Sam Bankman-Fried’s legal team filed an intriguing motion ahead of his third week on trial for a litany of charges following the collapse of cryptocurrency exchange FTX.
Bankman-Fried needs a stronger, longer-lasting dose of Adderall, the prescription medication used to treat attention deficit hyperactivity disorder , in order to remain alert during trial in the New York District Court.
His lawyers claim that the embattled former FTX CEO has struggled to maintain focus during the trial over the past two weeks because he has not been given his prescribed dose of Adderall during trial hours.
The defense noted its concern that Bankman-Fried would not be able to “concentrate at the level he ordinarily would” and would be unable to “meaningfully participate in the presentation of the defense case”.
The proposed solution was to permit Bankman-Fried access to a 12-hour, extended-release 20mg dose of Adderall before being transported to the courthouse on trial days.
U.S. District Judge Lewis Kaplan subsequently denied the motion for a postponement of the trial following Monday’s court session. Kaplan said that despite the fact that the requested dose of Adderall would not be available until Thursday, 19 Oct, he had not observed any meaningful impact on Bankman-Fried’s mental state or actions in court.
The judge was also opposed to “lawyers giving drugs to people on trial.”
CCN reached out to Dean Steinbeck, managing director at web3 advisory firm Horizen Labs Ventures, to glean some legal expertise regarding the defense’s motion and prior instances of requests for prescribed medications for persons on trial.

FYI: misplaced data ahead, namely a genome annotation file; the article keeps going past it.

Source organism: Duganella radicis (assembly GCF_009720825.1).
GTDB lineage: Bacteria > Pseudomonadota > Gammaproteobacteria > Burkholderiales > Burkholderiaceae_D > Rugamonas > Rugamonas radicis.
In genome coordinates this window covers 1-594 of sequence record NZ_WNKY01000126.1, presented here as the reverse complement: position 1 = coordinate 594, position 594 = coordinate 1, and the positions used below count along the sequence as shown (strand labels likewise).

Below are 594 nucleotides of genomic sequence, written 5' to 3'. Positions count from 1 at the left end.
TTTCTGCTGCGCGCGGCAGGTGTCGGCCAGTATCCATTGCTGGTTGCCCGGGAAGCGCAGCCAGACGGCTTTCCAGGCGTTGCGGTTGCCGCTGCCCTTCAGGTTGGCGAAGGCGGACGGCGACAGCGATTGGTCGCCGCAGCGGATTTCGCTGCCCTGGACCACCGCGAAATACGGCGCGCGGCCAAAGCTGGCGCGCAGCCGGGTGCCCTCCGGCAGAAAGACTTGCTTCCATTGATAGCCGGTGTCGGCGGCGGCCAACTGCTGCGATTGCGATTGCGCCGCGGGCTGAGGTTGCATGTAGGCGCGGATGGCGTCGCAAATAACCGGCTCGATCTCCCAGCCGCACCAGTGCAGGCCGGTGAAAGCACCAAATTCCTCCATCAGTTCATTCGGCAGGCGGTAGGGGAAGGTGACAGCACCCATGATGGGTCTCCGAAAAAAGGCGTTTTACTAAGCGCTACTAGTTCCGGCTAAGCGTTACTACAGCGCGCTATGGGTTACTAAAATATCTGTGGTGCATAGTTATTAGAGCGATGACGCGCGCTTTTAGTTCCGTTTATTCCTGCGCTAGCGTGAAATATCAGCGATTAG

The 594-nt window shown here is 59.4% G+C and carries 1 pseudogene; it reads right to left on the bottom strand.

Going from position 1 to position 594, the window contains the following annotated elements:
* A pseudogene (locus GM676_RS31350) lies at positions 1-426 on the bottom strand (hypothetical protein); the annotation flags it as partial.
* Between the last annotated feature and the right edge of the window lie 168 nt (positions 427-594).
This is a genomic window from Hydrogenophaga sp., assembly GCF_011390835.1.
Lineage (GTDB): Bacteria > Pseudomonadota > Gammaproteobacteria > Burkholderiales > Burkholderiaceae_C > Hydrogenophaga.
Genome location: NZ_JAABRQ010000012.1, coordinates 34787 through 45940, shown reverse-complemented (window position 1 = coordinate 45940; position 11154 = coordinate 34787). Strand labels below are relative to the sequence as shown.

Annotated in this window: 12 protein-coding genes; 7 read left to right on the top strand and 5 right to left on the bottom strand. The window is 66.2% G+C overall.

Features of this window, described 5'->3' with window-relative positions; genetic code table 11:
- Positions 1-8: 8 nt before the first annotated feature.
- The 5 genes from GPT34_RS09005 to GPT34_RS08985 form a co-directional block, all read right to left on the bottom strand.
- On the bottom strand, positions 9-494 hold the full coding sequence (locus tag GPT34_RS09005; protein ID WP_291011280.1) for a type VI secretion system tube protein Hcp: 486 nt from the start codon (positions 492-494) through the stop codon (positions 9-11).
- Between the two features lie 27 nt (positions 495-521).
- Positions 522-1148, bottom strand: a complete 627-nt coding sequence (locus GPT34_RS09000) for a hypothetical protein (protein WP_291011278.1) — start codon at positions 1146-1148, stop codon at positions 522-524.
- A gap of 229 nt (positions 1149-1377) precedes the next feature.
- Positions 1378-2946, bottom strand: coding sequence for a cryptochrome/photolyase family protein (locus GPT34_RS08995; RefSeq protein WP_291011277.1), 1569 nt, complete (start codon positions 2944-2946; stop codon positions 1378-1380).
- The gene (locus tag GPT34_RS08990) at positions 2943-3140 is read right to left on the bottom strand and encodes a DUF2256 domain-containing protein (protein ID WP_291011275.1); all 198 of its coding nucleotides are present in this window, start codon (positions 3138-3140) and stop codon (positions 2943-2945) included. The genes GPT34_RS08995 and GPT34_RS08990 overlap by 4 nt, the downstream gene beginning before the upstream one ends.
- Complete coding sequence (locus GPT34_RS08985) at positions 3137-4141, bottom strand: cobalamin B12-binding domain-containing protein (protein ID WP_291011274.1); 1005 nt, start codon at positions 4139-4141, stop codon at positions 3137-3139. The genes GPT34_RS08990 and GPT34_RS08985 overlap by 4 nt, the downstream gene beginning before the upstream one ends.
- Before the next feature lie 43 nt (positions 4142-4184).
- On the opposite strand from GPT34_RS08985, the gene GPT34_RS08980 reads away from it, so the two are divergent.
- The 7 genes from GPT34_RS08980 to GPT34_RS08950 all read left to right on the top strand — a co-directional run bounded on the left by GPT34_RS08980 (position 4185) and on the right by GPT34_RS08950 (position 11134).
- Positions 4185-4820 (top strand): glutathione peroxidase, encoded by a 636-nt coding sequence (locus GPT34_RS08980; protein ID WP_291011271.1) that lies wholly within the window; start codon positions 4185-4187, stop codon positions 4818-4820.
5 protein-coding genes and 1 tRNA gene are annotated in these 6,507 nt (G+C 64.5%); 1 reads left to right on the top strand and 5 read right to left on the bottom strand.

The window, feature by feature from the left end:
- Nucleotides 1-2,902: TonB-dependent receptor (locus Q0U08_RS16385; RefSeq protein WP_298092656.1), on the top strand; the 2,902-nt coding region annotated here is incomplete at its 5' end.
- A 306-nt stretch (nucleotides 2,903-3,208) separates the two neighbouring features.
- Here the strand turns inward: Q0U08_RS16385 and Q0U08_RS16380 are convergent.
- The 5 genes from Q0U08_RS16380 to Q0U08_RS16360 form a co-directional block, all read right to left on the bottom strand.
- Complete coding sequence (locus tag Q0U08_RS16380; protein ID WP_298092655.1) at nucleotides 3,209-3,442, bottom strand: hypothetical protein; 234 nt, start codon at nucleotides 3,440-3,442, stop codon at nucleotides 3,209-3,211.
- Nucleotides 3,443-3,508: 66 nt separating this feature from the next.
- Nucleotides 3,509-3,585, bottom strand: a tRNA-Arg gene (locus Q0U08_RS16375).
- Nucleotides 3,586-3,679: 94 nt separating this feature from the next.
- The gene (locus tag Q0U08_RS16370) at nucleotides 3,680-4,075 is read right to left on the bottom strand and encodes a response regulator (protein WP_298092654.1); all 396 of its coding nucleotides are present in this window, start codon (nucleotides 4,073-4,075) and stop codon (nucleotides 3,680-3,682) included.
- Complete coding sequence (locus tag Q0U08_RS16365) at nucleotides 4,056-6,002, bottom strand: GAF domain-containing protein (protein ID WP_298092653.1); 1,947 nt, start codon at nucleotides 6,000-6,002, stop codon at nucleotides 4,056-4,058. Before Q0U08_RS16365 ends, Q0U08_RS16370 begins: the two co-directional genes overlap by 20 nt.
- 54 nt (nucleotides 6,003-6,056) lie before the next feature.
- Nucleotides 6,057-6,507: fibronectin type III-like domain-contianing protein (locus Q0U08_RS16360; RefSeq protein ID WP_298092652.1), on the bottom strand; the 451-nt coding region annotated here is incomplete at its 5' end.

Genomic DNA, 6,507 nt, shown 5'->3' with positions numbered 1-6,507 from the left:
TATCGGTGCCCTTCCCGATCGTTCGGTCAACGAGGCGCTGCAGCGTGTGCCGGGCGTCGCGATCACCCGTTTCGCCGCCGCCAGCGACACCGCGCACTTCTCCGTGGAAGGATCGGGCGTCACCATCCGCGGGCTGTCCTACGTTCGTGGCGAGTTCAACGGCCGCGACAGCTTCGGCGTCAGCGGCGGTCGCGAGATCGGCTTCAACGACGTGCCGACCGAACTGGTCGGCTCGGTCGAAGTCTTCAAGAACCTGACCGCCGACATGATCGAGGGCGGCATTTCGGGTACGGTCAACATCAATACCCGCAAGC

Steinbeck, who is a United States corporate lawyer, said that a criminal defendant is generally allowed to receive prescribed medication. However, when certain medication is unavailable, a judge will generally confer with medical professionals for alternative prescriptions.
“In this case, there is a nationwide shortage of slow-release Adderall. It will be up to the defense to provide a new prescription for alternative medication or dosage,” the lawyer said.
Steinbeck added that provided the judge takes reasonable steps to allow the defendant’s newly prescribed medication, there is no issue for appeal.
“Although SBF’s legal team will undoubtedly use this issue to claim that SBF was not capable of providing a full defense, it’s a losing argument because the judge here is acting reasonably.”
Bankman-Fried is yet to take the stand in the high-profile trial. He stands accused of seven counts of conspiracy and fraud relating to the collapse of the exchange.
The U.S. Department of Justice (DOJ) had initially announced an eight-count indictment with fraud, money laundering, and campaign finance offenses in December 2022. This included two counts of wire fraud conspiracy, two of wire fraud and one of conspiracy to commit money laundering.